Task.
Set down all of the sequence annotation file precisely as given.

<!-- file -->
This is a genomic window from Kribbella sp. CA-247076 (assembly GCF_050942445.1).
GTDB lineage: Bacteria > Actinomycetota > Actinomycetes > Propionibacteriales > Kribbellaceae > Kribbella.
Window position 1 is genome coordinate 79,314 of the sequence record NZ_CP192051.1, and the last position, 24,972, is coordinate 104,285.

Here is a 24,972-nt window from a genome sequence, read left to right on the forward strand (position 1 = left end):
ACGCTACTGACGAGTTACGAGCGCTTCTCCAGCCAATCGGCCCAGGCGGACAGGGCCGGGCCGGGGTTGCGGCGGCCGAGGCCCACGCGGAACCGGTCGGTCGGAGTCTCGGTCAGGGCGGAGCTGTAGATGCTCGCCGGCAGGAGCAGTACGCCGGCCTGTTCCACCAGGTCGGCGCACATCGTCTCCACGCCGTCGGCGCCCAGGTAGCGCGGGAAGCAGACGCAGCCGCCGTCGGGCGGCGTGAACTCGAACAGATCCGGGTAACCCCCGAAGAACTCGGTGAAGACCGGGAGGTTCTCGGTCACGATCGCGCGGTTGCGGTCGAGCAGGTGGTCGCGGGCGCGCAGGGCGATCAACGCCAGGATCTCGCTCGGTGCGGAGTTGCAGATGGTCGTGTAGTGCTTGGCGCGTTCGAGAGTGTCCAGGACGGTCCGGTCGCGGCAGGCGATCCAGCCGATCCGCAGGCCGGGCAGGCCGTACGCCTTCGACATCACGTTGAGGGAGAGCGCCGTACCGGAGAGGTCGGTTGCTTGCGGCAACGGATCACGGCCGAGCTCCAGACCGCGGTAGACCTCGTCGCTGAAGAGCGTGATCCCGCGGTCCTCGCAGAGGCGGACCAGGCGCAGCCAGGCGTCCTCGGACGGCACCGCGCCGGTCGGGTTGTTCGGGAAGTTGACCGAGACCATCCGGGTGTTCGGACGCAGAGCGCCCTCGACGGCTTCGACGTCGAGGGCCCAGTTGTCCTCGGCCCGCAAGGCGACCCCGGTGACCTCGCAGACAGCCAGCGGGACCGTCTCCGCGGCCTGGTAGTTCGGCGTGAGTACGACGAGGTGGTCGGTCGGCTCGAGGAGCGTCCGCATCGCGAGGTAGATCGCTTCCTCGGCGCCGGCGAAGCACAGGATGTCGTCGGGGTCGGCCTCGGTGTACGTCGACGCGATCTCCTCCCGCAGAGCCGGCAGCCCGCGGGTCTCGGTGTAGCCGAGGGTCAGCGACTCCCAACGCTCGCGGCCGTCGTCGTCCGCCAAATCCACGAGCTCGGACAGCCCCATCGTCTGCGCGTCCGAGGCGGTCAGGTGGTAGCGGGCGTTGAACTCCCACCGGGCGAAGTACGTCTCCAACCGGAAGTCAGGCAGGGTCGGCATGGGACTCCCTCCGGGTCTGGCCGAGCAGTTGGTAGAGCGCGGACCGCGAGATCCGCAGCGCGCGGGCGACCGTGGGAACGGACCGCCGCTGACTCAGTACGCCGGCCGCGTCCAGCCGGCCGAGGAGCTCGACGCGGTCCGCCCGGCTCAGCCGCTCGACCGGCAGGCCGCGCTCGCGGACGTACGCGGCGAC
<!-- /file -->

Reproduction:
This is a genomic window from Kribbella sp. CA-247076 (assembly GCF_050942445.1).
GTDB lineage: Bacteria > Actinomycetota > Actinomycetes > Propionibacteriales > Kribbellaceae > Kribbella.
Window position 1 is genome coordinate 79,314 of the sequence record NZ_CP192051.1, and the last position, 24,972, is coordinate 104,285.

Here is a 24,972-nt window from a genome sequence, read left to right on the forward strand (position 1 = left end):
ACGCTACTGACGAGTTACGAGCGCTTCTCCAGCCAATCGGCCCAGGCGGACAGGGCCGGGCCGGGGTTGCGGCGGCCGAGGCCCACGCGGAACCGGTCGGTCGGAGTCTCGGTCAGGGCGGAGCTGTAGATGCTCGCCGGCAGGAGCAGTACGCCGGCCTGTTCCACCAGGTCGGCGCACATCGTCTCCACGCCGTCGGCGCCCAGGTAGCGCGGGAAGCAGACGCAGCCGCCGTCGGGCGGCGTGAACTCGAACAGATCCGGGTAACCCCCGAAGAACTCGGTGAAGACCGGGAGGTTCTCGGTCACGATCGCGCGGTTGCGGTCGAGCAGGTGGTCGCGGGCGCGCAGGGCGATCAACGCCAGGATCTCGCTCGGTGCGGAGTTGCAGATGGTCGTGTAGTGCTTGGCGCGTTCGAGAGTGTCCAGGACGGTCCGGTCGCGGCAGGCGATCCAGCCGATCCGCAGGCCGGGCAGGCCGTACGCCTTCGACATCACGTTGAGGGAGAGCGCCGTACCGGAGAGGTCGGTTGCTTGCGGCAACGGATCACGGCCGAGCTCCAGACCGCGGTAGACCTCGTCGCTGAAGAGCGTGATCCCGCGGTCCTCGCAGAGGCGGACCAGGCGCAGCCAGGCGTCCTCGGACGGCACCGCGCCGGTCGGGTTGTTCGGGAAGTTGACCGAGACCATCCGGGTGTTCGGACGCAGAGCGCCCTCGACGGCTTCGACGTCGAGGGCCCAGTTGTCCTCGGCCCGCAAGGCGACCCCGGTGACCTCGCAGACAGCCAGCGGGACCGTCTCCGCGGCCTGGTAGTTCGGCGTGAGTACGACGAGGTGGTCGGTCGGCTCGAGGAGCGTCCGCATCGCGAGGTAGATCGCTTCCTCGGCGCCGGCGAAGCACAGGATGTCGTCGGGGTCGGCCTCGGTGTACGTCGACGCGATCTCCTCCCGCAGAGCCGGCAGCCCGCGGGTCTCGGTGTAGCCGAGGGTCAGCGACTCCCAACGCTCGCGGCCGTCGTCGTCCGCCAAATCCACGAGCTCGGACAGCCCCATCGTCTGCGCGTCCGAGGCGGTCAGGTGGTAGCGGGCGTTGAACTCCCACCGGGCGAAGTACGTCTCCAACCGGAAGTCAGGCAGGGTCGGCATGGGACTCCCTCCGGGTCTGGCCGAGCAGTTGGTAGAGCGCGGACCGCGAGATCCGCAGCGCGCGGGCGACCGTGGGAACGGACCGCCGCTGACTCAGTACGCCGGCCGCGTCCAGCCGGCCGAGGAGCTCGACGCGGTCCGCCCGGCTCAGCCGCTCGACCGGCAGGCCGCGCTCGCGGACGTACGCGGCGAC